After more than a decade under the Affordable Care Act (ACA), we’ve seen plenty of arguments on how to fix our nation’s health care system. Regardless of your political views, I do not believe wiping the slate clean and starting over is the answer. I believe Congress should focus on the biggest problem areas and fix them. I also believe there are some successful aspects of our current system that we should keep, such as ensuring individuals with pre-existing conditions have access to the care they need, and that young adults have the option to stay on their parent’s health care plan until the age of 26.

As the core provisions of the ACA have been ruled as constitutional by the United States Supreme, I accept that the law is most likely here to stay. Unfortunately, that is not enough for many House Democrats, who instead are committed to pursuing further federal overreach into the U.S. health care system through a proposal commonly known as “Medicare-for-All.” According to a 2018 study, the Medicare-for-All proposal would add an additional $32.6 trillion over the next 10 years to the national debt, which even doubling current tax rates for individuals and corporations would not cover.

Rather than a one-size-fits-all approach with Medicare-for-All, I support giving control to individuals and families to choose a health care plan that works for them by allowing insurance companies to work across state lines. By creating a government run single-payer system, incentives to open competition and lower costs for everyone to have quality care for an affordable cost are eliminated. Please be assured that I will continue working with my colleagues in the House toward solutions that will increase people’s access to quality and affordable care.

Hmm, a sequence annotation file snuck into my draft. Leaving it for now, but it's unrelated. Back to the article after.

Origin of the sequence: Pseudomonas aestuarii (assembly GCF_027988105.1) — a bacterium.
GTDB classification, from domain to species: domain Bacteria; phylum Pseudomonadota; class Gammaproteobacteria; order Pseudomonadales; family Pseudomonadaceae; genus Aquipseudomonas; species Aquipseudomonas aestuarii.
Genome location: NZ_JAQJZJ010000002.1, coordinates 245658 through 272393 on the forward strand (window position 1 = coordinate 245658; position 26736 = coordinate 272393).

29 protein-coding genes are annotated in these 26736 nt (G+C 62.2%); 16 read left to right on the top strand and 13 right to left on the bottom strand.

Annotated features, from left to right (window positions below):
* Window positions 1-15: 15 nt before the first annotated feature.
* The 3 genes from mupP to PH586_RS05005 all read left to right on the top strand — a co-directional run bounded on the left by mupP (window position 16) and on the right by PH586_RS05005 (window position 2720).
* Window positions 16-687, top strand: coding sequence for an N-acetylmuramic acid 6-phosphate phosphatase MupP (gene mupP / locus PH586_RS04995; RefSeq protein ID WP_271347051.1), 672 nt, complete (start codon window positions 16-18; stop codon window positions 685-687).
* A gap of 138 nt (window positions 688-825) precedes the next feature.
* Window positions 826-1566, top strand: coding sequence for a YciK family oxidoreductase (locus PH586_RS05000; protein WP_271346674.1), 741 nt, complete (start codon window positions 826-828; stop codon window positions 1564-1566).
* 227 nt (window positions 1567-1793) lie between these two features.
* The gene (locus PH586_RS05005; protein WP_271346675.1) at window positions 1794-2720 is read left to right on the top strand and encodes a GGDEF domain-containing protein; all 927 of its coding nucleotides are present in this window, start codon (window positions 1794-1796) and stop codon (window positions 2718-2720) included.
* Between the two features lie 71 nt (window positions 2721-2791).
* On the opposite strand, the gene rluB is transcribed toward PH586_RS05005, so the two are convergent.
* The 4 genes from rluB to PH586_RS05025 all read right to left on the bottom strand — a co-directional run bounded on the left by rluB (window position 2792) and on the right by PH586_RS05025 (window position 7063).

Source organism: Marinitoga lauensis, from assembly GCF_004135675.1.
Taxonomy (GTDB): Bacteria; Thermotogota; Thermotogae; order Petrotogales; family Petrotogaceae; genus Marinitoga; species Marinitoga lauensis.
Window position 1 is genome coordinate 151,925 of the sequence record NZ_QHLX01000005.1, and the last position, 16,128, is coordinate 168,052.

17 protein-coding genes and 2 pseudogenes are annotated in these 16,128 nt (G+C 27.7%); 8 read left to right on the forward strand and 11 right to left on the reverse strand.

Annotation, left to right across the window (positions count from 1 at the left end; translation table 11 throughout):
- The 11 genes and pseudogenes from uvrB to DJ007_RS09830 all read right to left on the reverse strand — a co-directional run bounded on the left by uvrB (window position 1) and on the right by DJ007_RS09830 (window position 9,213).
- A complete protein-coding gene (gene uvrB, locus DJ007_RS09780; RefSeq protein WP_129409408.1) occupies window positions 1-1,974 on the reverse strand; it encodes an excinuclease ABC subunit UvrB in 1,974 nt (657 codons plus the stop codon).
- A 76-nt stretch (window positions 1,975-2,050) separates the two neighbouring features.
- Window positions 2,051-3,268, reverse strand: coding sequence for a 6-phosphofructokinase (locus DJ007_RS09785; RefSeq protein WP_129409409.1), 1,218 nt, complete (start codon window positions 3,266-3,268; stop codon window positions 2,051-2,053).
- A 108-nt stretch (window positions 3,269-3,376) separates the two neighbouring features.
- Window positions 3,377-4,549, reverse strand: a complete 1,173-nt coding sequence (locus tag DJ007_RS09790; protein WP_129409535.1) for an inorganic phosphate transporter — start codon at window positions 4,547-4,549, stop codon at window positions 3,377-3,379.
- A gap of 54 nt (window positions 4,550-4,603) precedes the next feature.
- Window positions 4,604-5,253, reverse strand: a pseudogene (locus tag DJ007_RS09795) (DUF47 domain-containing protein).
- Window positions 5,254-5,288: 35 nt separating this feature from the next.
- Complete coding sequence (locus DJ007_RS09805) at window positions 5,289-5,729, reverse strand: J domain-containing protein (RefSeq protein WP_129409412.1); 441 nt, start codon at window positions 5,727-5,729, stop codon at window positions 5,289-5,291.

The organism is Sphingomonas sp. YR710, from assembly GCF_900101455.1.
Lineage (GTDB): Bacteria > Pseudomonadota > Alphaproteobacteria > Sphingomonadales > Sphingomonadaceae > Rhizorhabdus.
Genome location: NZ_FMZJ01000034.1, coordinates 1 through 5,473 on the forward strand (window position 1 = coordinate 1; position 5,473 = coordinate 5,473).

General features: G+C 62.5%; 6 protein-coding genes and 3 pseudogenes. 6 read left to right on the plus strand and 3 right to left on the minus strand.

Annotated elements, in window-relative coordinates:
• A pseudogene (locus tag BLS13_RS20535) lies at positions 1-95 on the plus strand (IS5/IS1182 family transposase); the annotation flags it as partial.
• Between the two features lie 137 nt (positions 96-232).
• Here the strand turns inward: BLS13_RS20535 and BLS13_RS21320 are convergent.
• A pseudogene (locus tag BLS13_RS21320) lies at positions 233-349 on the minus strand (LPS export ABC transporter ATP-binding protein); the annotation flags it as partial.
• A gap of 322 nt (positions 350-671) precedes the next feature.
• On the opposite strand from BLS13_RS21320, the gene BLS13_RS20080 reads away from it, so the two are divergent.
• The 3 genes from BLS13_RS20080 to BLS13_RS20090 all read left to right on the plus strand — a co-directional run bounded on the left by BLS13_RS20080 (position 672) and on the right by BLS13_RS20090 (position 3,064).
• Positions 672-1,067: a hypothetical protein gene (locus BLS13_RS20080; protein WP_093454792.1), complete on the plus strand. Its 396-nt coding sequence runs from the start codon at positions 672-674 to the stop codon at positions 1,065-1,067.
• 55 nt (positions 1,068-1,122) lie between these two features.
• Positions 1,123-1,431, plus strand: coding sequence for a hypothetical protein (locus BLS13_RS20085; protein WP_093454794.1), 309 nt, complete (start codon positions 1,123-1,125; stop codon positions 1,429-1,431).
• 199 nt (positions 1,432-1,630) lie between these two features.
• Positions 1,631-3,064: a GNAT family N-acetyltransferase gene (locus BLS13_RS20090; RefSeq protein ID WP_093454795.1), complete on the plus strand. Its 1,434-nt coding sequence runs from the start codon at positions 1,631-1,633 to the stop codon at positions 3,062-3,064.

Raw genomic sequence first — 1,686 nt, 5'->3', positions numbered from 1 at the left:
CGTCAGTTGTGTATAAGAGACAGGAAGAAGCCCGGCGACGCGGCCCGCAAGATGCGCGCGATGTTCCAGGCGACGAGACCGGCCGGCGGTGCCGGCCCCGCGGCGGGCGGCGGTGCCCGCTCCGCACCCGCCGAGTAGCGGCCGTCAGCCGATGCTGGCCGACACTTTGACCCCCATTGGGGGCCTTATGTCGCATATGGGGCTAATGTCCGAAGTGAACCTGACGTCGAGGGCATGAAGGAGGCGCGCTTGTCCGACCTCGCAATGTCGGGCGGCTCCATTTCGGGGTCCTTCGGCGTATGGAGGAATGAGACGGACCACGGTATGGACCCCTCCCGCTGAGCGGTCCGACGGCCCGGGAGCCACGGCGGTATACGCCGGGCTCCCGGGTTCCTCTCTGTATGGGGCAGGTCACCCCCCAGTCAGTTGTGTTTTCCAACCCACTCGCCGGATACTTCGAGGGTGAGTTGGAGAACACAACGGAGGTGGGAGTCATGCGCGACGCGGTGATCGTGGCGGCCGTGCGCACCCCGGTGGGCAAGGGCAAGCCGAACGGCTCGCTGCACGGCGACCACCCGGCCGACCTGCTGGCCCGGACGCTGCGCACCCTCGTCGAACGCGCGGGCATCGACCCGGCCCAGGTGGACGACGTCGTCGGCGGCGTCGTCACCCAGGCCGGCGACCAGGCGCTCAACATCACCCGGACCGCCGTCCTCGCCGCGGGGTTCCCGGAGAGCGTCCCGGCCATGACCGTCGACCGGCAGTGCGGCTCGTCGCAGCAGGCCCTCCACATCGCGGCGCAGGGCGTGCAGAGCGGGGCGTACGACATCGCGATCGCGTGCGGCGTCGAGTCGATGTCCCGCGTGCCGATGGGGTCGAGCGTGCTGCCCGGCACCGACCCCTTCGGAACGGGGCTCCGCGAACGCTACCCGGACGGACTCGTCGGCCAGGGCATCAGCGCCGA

Immigration

Immigration reform and border security are complex, emotional debates, with passionate beliefs on all sides. Some view the issue as one of humaneness. Many see it from a perspective of fairness. And still others approach immigration on the basis of practicality. We are a nation of immigrants. My Irish and Italian forebears made their way to Nevada in search of a better life. We are also a nation of laws with the right to control our borders. While I don’t think any of those perspectives are mutually exclusive, it seems the one thing all sides can consistently agree on is that our immigration system, as presently constituted, is not working.

I am committed to evaluating each immigration proposal on its merits and understanding the impact on Nevada. While many of the recent immigration-related bills have been overreaching and have lacked necessary protections for current American citizens, I continue to believe that just doing nothing is not a solution.

Jobs And The Economy